In one sense, of course, this is true. An
impassable gulf divides them in respect to
material surroundings, to aims and methods
of study, to the whole fabric of government
and society. ( But, if we revert to the idea
in which Universities had their origin, we
find that the English University of the
thirteenth century fulfilled the essence of it ;
it possessed the highest culture of the age ;
and it was recognised by the nation as the
exponent of that culture.

This position rested primarily on the
dominance of the scholastic philosophy,
which, in turn, presupposed the unity of
Christendom. It is no paradox to say
that, in the twelfth and thirteenth centuries,
it was necessary for a University to be inter-
national before it could be worthily national.
Its rank depended on the eminence of its



AND THE NATION. 13

teachers in studies which were acknow-
ledged as paramount throughout Europe,
and which were pursued in the common
language of learning, the Latin. At Paris
this cosmopolitan character appears in the
four 'nations' of that University, the
French, the Norman, the Picard, and the
English. At Oxford and Cambridge there
were only two nations, representing re-
spectively the North and the South of
England ; but we hear of students from
Paris migrating to both our Universities ;
and the number of foreign students, especi-
ally at Oxford, must at one time have been
considerable.

With the second half of the fourteenth From 1350

to 1500

century, however, we enter upon a new A.D.
period of our academic annals, in the
course of which the attitude of the Uni-
versities towards the nation was gradually



cism.



14 7 HE UNIVERSITIES

but profoundly changed. This stage may

be roughly defined as extending from
about 1350 to 1500.

Decay of The first great fact which meets us

Scholasti-

here is the incipient decay of the scholastic
philosophy. It declined, not because any
formidable rival had appeared in the field
of intellectual interests, but because the
age was slowly coming to perceive that
scholasticism had failed in the sublime task
which had inspired the dreams of its youth-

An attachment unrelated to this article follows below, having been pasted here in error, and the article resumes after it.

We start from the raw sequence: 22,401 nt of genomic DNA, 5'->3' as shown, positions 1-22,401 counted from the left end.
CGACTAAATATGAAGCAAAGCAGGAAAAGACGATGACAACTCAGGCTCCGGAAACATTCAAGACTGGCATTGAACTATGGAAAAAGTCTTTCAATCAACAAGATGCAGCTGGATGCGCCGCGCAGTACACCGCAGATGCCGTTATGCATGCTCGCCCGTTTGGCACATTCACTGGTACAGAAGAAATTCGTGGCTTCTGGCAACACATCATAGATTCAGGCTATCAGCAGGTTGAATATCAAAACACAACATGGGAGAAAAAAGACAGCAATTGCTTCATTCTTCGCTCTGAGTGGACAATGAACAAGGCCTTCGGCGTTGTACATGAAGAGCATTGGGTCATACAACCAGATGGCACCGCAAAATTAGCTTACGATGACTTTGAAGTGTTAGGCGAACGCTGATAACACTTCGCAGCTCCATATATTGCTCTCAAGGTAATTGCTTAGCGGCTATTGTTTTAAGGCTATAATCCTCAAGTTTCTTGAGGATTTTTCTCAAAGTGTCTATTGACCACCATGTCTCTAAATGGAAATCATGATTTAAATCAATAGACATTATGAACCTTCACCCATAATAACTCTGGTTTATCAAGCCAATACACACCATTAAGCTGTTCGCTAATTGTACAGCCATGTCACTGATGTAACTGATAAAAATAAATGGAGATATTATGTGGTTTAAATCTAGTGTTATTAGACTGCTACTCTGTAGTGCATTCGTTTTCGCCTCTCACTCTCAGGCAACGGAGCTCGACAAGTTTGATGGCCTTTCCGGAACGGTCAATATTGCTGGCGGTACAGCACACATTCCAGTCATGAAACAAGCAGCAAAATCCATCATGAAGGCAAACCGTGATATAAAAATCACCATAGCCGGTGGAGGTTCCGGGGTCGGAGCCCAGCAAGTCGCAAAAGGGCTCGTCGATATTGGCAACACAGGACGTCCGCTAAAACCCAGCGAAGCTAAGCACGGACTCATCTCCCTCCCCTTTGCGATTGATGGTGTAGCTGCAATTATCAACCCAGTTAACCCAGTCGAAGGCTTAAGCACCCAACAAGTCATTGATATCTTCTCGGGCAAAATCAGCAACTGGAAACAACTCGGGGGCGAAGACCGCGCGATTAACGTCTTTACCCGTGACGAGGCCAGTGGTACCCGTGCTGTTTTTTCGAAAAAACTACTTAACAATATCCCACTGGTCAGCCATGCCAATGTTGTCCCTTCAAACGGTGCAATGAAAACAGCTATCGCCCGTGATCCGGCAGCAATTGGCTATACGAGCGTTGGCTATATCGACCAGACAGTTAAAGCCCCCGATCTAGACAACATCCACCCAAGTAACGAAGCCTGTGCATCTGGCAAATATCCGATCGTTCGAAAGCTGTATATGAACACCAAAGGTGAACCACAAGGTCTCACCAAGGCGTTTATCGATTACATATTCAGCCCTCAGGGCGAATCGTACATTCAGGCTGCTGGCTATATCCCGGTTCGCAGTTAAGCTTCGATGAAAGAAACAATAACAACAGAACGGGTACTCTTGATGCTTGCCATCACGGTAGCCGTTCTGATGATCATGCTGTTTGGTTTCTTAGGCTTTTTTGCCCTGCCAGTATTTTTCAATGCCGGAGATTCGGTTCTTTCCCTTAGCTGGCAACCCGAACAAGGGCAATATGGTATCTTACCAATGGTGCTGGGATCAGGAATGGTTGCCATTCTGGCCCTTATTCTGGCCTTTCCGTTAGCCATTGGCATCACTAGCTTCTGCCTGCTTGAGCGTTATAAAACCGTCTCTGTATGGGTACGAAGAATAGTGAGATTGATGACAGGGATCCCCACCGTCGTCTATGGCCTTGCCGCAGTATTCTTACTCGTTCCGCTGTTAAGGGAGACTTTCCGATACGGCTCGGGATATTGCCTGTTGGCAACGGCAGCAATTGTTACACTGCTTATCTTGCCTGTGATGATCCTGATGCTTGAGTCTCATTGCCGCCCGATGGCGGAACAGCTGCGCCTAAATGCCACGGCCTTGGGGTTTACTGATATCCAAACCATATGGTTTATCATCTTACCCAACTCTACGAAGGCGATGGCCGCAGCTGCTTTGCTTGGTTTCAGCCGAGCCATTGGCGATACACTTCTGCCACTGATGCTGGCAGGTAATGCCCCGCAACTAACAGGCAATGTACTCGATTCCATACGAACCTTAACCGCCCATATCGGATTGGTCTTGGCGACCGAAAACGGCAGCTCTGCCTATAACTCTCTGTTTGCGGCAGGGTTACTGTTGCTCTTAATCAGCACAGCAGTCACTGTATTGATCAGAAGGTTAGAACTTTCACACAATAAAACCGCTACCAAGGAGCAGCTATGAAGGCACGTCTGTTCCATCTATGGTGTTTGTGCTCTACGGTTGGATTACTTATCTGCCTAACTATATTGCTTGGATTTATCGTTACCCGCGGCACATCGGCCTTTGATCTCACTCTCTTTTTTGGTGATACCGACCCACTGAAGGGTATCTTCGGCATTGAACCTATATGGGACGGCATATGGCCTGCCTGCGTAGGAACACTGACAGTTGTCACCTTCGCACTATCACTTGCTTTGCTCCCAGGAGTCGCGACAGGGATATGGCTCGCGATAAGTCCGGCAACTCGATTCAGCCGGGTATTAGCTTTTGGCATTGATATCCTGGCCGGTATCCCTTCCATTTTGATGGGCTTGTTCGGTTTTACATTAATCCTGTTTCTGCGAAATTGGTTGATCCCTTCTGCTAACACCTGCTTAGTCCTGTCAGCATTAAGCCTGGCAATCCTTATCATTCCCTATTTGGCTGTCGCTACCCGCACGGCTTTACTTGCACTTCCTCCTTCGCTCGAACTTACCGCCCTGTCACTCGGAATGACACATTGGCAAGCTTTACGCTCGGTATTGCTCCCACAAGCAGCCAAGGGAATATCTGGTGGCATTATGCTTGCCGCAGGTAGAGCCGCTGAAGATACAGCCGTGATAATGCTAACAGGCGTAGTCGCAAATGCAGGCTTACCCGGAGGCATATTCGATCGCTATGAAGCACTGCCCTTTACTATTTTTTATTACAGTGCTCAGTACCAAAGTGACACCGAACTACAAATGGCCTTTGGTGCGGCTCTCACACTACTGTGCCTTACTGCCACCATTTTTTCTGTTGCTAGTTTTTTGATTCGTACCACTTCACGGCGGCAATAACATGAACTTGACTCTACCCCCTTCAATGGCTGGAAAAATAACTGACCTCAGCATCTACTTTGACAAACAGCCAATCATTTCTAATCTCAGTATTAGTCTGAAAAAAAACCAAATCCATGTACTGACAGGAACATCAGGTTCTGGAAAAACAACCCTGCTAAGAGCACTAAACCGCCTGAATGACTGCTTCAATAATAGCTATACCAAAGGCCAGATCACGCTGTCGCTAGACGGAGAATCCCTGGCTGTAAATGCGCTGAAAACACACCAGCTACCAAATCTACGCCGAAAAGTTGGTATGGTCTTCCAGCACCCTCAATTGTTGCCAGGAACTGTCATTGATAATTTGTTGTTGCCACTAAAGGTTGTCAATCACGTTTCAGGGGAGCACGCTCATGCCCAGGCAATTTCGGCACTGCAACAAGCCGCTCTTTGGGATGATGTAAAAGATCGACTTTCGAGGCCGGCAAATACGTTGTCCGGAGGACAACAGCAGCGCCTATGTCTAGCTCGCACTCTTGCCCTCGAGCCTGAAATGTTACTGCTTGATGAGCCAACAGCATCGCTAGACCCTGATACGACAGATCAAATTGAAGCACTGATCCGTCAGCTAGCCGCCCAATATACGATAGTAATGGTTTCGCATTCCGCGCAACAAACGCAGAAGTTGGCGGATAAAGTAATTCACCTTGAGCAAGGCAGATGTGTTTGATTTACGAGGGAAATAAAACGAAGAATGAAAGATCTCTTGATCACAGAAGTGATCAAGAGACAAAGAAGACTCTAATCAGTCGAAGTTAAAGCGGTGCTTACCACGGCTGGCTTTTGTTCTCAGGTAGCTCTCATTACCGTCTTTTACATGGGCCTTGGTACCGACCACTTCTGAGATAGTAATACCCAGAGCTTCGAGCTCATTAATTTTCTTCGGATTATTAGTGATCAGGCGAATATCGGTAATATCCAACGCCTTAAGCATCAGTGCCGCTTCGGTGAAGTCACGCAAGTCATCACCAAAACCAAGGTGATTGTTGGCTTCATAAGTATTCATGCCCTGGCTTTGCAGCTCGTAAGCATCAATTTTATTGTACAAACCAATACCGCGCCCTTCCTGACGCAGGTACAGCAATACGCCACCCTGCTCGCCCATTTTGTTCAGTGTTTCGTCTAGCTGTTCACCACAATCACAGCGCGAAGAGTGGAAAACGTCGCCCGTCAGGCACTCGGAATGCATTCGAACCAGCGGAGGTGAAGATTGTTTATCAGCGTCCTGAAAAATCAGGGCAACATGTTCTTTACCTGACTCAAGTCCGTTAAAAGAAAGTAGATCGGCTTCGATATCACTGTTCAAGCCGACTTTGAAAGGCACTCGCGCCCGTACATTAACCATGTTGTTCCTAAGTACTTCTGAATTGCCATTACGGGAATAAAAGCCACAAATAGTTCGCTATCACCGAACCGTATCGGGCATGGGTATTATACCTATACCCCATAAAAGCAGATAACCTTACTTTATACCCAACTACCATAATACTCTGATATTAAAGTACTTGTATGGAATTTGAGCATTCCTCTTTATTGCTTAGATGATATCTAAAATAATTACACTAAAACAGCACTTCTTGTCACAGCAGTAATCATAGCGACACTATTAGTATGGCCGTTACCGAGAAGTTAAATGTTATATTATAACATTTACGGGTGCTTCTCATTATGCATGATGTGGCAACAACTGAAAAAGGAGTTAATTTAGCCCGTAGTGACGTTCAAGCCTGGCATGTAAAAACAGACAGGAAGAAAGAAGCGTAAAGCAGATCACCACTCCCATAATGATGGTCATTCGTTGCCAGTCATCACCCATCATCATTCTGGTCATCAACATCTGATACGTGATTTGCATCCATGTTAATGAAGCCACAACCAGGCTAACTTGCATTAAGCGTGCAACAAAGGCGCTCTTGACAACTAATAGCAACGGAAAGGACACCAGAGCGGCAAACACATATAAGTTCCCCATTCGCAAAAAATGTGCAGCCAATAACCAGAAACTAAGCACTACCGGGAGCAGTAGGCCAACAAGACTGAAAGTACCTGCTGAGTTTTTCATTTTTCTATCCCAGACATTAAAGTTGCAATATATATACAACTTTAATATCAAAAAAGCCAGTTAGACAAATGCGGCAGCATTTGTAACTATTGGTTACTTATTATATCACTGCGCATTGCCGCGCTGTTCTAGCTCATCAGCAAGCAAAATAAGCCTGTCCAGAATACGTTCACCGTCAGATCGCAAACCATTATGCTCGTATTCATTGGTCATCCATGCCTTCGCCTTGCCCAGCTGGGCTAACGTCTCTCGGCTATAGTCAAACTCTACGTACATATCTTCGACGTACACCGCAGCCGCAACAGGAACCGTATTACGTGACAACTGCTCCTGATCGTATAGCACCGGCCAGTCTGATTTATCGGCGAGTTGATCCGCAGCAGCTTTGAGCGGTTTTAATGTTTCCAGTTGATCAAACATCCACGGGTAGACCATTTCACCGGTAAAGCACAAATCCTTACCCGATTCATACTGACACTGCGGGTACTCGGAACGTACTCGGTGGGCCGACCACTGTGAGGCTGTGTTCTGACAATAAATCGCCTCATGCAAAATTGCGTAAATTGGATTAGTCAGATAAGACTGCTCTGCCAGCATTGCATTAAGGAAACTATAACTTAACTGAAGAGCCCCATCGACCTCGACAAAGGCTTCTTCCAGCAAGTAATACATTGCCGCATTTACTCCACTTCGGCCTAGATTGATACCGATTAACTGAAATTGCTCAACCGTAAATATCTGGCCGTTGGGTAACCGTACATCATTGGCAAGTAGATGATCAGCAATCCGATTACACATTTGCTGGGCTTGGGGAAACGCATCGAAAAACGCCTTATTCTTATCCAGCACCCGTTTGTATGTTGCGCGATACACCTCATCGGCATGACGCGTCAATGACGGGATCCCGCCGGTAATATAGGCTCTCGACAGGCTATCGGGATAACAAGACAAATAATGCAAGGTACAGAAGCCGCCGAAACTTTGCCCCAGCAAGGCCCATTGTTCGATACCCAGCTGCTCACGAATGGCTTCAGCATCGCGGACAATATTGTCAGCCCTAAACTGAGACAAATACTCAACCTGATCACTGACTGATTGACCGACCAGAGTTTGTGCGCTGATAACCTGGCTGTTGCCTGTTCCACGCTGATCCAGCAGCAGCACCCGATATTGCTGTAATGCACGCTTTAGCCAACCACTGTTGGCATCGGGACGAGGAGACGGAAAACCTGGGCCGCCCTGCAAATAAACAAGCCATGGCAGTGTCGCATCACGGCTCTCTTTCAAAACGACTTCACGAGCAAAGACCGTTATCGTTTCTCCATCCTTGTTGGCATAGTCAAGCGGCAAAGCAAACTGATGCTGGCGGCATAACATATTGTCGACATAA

ful ambition. It had not succeeded in
reconciling the doctrines of the Church
with human reason. The extraordinary
enthusiasm and devotion which it had so
long commanded sprang from the belief
that, in the domain of knowledge, this
philosophy was a sort of counterpart to
the Holy Roman Empire in the sphere of
government, and that, as the Emperor



AND THE NATION. 15

was in the old phrase the ' advocate ' of the
Church, so the cultivation of the intellect
reached its climax in those studies where
the Dialectic bequeathed by Greece be-
came the secular arm of Theology. But
theologians from one point of view, and
logicians from another, came to see that
the alliance had broken down ; semi- mysti-
cism on the one part, inchoate scepticism
on the other, became the refuge of dis-
appointment. And, when the scholastic
philosophy was once separated from its
loftiest purpose, what was it ? An armoury
of slowly rusting weapons, which could no
more do service in the greatest of the
causes for which they had been elaborated.
The weary guardians of the armoury might
shift the places of those weapons on the
dusty walls, and make some show of
keeping them decently keen and bright ;



1 6 THE UNIVERSITIES

but they could not feel the joyous energy
of the soldier who had sharpened and bur-
nished them for battle. Long afterwards,
Erasmus expressed what the fourteenth
century had already begun to feel, when,
asking how Christendom was to set about